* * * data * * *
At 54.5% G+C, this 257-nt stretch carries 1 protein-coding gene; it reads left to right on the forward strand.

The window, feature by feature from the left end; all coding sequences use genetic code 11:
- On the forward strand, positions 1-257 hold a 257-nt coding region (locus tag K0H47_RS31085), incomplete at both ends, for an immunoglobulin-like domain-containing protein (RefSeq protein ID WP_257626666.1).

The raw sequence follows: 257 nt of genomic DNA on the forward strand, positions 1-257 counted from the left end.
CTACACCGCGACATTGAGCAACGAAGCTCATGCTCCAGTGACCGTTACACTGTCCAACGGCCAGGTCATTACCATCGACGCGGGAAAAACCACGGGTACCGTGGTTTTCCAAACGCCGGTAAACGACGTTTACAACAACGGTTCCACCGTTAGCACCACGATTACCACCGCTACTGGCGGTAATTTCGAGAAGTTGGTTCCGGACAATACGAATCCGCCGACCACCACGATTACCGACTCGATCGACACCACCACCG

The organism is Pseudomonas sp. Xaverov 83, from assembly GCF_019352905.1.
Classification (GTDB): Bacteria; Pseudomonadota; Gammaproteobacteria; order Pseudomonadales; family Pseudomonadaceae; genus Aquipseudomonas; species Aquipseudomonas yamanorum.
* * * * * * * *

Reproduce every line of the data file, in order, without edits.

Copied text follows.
At 54.5% G+C, this 257-nt stretch carries 1 protein-coding gene; it reads left to right on the forward strand.

The window, feature by feature from the left end; all coding sequences use genetic code 11:
- On the forward strand, positions 1-257 hold a 257-nt coding region (locus tag K0H47_RS31085), incomplete at both ends, for an immunoglobulin-like domain-containing protein (RefSeq protein ID WP_257626666.1).

The raw sequence follows: 257 nt of genomic DNA on the forward strand, positions 1-257 counted from the left end.
CTACACCGCGACATTGAGCAACGAAGCTCATGCTCCAGTGACCGTTACACTGTCCAACGGCCAGGTCATTACCATCGACGCGGGAAAAACCACGGGTACCGTGGTTTTCCAAACGCCGGTAAACGACGTTTACAACAACGGTTCCACCGTTAGCACCACGATTACCACCGCTACTGGCGGTAATTTCGAGAAGTTGGTTCCGGACAATACGAATCCGCCGACCACCACGATTACCGACTCGATCGACACCACCACCG

The organism is Pseudomonas sp. Xaverov 83, from assembly GCF_019352905.1.
Classification (GTDB): Bacteria; Pseudomonadota; Gammaproteobacteria; order Pseudomonadales; family Pseudomonadaceae; genus Aquipseudomonas; species Aquipseudomonas yamanorum.